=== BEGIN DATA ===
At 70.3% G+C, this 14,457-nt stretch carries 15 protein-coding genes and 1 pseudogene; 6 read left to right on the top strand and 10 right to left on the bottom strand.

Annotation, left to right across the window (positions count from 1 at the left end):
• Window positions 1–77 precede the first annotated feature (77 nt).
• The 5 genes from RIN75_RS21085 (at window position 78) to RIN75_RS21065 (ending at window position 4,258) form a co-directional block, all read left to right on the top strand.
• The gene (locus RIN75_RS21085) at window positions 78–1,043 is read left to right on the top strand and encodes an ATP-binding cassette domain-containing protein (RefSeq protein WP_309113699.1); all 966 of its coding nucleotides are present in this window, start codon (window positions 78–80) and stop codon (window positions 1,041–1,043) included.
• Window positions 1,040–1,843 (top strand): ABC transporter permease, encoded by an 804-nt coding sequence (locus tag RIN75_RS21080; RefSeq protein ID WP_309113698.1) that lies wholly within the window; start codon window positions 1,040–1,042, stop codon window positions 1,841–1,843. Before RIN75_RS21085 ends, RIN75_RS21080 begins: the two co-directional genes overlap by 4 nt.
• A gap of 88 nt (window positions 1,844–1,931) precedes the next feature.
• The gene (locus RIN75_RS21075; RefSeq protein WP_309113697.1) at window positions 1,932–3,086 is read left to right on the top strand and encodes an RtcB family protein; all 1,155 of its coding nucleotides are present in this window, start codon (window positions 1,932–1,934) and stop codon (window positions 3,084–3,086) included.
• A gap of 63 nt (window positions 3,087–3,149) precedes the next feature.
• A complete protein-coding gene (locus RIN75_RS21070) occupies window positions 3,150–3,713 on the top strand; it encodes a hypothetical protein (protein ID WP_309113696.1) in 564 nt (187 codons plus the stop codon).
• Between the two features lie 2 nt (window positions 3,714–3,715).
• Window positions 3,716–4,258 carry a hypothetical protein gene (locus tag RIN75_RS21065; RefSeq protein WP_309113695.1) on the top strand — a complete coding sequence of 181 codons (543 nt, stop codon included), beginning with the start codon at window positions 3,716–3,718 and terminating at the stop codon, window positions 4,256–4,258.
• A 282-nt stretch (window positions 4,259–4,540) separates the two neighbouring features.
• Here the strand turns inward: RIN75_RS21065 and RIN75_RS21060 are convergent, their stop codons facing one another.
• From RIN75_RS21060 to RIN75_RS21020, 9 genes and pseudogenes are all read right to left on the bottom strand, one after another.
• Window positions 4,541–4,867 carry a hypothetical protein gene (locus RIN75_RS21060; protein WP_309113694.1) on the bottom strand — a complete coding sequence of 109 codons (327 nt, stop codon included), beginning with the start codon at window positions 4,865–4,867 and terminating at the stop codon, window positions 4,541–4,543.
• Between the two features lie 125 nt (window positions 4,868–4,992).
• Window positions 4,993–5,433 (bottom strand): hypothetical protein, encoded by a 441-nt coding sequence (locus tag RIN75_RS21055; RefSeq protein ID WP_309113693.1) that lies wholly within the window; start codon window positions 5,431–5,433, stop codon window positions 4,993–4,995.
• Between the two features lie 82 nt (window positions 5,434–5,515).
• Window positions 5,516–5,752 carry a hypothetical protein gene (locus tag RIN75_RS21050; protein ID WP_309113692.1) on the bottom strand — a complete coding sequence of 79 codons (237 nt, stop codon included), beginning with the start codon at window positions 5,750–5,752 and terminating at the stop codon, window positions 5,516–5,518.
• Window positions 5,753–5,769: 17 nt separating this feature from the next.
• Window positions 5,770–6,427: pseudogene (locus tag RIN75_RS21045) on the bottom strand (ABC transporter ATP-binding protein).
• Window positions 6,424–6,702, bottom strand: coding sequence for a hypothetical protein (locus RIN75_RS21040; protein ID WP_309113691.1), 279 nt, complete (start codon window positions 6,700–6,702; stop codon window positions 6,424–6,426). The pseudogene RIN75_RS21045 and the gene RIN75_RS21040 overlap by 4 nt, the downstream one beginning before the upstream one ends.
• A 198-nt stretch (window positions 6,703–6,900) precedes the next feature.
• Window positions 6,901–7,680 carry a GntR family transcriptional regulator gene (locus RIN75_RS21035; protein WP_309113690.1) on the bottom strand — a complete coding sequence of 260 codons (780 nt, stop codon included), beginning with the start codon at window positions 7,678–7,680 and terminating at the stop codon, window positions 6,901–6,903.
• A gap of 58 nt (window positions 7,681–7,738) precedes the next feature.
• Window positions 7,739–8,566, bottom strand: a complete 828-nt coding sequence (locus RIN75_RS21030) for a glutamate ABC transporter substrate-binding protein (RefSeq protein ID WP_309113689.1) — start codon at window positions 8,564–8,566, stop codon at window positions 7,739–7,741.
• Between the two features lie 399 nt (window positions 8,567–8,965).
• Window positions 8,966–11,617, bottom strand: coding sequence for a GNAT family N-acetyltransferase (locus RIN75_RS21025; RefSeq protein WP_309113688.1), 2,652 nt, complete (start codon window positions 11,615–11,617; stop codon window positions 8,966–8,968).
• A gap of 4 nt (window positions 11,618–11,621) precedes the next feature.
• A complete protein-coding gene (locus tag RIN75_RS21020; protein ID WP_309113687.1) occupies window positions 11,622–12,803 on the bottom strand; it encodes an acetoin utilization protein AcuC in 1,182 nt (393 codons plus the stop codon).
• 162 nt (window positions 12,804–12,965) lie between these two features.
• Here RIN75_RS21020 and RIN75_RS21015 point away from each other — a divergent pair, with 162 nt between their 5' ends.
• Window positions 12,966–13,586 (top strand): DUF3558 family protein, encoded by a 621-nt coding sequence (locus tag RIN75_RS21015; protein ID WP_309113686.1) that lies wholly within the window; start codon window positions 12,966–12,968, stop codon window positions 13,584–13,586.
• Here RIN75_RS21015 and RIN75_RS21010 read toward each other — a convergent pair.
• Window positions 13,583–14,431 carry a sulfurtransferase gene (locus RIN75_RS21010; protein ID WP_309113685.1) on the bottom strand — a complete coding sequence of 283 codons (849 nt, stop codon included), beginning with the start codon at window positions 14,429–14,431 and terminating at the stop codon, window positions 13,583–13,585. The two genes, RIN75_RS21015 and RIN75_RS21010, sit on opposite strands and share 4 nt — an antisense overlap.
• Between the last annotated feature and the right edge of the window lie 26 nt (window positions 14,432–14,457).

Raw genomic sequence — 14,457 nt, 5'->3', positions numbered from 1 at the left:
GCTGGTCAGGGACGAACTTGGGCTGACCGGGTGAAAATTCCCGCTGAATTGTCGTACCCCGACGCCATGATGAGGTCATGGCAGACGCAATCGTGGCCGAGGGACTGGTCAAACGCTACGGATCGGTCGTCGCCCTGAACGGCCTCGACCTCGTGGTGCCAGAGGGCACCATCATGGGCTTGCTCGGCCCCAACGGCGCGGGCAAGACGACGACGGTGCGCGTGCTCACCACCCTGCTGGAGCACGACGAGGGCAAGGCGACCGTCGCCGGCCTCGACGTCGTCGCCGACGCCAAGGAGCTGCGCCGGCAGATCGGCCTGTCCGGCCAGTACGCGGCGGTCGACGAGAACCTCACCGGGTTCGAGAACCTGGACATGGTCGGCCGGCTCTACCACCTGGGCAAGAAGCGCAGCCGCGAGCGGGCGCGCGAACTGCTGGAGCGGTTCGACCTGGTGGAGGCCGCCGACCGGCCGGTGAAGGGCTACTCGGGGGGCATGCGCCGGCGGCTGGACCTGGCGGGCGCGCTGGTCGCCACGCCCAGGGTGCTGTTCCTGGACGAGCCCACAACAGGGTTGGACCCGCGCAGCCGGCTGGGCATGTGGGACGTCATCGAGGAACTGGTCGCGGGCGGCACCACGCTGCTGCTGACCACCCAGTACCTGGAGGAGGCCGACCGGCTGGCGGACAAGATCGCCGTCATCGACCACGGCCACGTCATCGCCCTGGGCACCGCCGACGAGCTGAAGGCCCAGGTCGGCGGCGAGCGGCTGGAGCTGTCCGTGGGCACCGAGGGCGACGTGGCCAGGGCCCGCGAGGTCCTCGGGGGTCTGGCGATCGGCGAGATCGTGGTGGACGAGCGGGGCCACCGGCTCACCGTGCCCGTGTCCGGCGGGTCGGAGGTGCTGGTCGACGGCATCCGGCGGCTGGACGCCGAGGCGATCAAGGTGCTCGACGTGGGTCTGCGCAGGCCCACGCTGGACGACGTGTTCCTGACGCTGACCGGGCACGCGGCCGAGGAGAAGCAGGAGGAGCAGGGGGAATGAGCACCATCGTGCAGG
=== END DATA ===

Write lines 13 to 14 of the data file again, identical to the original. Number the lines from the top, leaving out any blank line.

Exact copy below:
• A 282-nt stretch (window positions 4,259–4,540) separates the two neighbouring features.
• Here the strand turns inward: RIN75_RS21065 and RIN75_RS21060 are convergent, their stop codons facing one another.